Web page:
For this reason I am usually very happy when I read a news story that involves a transsexual woman portraying us with some level of normality, especially when she is immersed in a traditional, conservative environment. It leaves me thinking that while at first her associates may be horrified, eventually her normality and humanity will win them over.
My friend Levin works at a Jewish university in New York where a male professor has just come back to work as a woman. Levin sent me an article in the New York Post that tells the story. You can go read it at the link above, but the basic outline goes like this:
- A male professor named Jay gets tenure at conservative Jewish university
- Jay takes a couple years off
- Jay comes back as a female professor named Joy
- Faculty is horrified, students don't care
- Joy mentions unfinished memior with a convoluted and completely stereotypical transgender-oriented title. 'Inside Out: Confessions of a Woman Caught in the Act of Becoming'. Oh please.
Normally if I am reading an article about a transsexual, this is exactly the news story I would prefer to read. It has everything that I think is required for North Americans to better understand and accept transsexuals. It talks about a transsexual living an average lifestyle within a conservative environment. It seems to describe the perfect scenario where frightened conservative people will be exposed to the normality of transgendered people. It isn't that hard to project ahead and imagine that this currently horrified faculty will eventually think of Joy as nothing other than an average woman. All we transsexuals need to become fully accepted in society is for everyone to know/work with/heard of transsexuals that are just normal every day people and not at all how we are portrayed in sensationalist media.
"...massive violation of Torah law, Torah ethics and Torah morality."
- Rabbi Moshe Tendler
Still, this article didn't really make me feel good. It left me trying to be hopeful, but feeling like it is a tainted hope. I don't want to be pessimistic, but I can't help it. The problem is that while I believe people are capable of overcoming the insignificance of what it means to be transgendered, in this case we are not just dealing with people - we are also dealing with religion.
The article above quotes Rabbi Moshe Tendler talking about Joy: "[S]he's a person who represents a kind of amorality which runs counter to everything Yeshiva University stands for. There is just no leeway in Jewish law for a transsexual. There is no niche where [s]he can hide out as a female without being in massive violation of Torah law, Torah ethics and Torah morality." Please note I have corrected Moshe's incorrect pronoun use.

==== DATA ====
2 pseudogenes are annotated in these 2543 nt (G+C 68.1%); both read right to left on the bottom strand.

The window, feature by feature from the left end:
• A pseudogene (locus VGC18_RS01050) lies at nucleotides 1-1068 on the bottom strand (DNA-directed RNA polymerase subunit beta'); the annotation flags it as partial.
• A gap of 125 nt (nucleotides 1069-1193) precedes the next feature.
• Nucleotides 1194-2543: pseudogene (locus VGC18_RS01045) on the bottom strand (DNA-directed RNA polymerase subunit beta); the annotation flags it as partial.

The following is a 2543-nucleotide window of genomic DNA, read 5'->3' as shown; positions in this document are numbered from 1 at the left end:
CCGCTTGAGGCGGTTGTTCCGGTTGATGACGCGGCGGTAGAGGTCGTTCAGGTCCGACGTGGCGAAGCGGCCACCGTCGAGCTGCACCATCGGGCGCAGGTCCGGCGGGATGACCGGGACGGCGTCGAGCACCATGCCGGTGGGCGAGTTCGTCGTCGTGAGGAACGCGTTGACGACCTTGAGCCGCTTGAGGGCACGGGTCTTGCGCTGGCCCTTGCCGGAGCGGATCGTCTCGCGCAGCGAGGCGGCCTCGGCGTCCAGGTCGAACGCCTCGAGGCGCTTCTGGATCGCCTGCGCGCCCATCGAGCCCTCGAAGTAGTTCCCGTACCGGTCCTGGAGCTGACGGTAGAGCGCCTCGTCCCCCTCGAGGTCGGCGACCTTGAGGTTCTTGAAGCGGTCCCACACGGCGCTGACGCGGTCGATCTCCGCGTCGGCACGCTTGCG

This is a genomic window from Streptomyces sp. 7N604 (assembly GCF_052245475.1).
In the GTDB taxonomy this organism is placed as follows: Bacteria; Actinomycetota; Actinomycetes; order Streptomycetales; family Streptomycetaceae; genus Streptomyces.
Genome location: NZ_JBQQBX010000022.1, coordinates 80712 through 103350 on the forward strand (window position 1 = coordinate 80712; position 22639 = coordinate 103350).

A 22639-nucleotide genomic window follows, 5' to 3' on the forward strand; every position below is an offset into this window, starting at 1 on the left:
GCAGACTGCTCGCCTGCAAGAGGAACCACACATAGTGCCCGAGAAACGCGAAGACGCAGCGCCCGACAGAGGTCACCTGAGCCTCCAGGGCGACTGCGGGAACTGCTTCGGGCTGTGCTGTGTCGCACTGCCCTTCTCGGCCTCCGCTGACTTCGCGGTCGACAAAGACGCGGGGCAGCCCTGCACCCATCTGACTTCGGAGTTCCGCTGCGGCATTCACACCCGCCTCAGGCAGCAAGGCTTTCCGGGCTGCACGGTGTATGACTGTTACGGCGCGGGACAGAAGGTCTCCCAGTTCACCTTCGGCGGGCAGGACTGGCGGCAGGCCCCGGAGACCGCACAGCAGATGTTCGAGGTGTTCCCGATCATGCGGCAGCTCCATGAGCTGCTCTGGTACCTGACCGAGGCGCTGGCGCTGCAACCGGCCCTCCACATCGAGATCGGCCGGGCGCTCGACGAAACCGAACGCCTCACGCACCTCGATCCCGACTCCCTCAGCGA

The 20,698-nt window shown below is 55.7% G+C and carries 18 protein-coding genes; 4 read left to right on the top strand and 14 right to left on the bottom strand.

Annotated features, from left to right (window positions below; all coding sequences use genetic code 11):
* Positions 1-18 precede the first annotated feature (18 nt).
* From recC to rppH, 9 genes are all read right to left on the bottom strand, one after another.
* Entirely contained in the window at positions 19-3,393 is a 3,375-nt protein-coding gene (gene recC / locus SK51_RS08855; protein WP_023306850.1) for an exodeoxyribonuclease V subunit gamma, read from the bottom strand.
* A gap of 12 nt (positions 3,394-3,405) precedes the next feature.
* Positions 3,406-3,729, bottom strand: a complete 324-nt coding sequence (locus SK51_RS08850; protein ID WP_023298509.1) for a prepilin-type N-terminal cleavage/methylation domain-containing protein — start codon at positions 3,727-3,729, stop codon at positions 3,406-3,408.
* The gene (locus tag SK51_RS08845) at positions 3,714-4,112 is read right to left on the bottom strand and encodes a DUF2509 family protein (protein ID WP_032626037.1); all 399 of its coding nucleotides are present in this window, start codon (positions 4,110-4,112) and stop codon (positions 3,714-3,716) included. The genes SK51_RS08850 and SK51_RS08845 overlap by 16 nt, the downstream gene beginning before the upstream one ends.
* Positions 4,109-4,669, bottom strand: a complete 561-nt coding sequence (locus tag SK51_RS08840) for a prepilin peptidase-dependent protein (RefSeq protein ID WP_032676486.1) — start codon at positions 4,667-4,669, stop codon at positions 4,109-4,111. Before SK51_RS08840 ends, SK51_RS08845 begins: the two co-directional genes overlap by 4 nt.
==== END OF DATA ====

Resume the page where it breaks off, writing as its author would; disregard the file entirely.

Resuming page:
I am sure his comment is, pronoun use notwithstanding, correct. Even if he wasn't a rabbi at a rabbinical school, I've been informed via comments to this blog (all of which were unceremoniously deleted) of my own immorality based on religious standards many times over and I am sure that some of the commenters must have been Jewish. Even if none were, it doesn't really matter because those so zealous in any particular religion all have something in common, and that is either an outright inability to rationally think, or an overabundance of ability to suspend thought while indulging delusion (what they call faith).
I suppose what I just said can be hurtful to some, but that doesn't really bother me. I think what is more hurtful is to think about poor Joy who did nothing wrong, but will be subtly punished anyway during her time at a religious institution. Even if she is by all appearances treated with respect, she'll likely sense the disgust exuded by, and hear the words muttered by, at least some of her co-workers who will fervently believe she is immoral and unethical despite how well she lives her life.
I fully believe that the average conservative individual can overcome his or her misconceptions about transsexuals, and I fully believe that individual people can realize and admit when they are wrong, but religion never will.